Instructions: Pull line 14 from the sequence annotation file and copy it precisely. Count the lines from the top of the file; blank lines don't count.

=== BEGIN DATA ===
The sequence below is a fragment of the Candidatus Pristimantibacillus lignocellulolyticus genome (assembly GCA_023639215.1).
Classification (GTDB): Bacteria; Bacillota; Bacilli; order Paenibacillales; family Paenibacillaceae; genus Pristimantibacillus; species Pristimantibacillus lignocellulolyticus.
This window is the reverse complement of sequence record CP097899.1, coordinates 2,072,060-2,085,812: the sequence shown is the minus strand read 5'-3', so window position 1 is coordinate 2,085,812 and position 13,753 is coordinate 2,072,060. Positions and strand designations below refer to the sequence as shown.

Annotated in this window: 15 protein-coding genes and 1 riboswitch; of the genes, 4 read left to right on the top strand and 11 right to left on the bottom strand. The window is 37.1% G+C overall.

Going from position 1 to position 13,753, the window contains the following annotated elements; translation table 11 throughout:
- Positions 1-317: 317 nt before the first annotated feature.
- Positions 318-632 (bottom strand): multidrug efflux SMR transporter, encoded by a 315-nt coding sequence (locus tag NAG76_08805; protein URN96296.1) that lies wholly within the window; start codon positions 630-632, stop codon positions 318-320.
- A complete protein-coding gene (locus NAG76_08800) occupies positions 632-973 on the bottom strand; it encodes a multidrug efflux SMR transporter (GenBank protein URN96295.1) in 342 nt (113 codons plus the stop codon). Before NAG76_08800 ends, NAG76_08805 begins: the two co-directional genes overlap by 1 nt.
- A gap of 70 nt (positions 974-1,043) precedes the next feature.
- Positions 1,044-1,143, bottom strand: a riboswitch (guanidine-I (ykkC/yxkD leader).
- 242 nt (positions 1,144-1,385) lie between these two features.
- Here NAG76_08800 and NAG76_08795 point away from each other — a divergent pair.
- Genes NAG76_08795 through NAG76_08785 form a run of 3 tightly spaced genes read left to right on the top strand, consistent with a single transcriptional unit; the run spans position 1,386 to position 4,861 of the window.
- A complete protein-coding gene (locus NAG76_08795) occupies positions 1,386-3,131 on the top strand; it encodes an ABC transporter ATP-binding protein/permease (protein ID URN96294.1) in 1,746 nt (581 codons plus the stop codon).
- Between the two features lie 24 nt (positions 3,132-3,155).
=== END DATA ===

- A complete protein-coding gene (locus NAG76_08795) occupies positions 1,386-3,131 on the top strand; it encodes an ABC transporter ATP-binding protein/permease (protein ID URN96294.1) in 1,746 nt (581 codons plus the stop codon).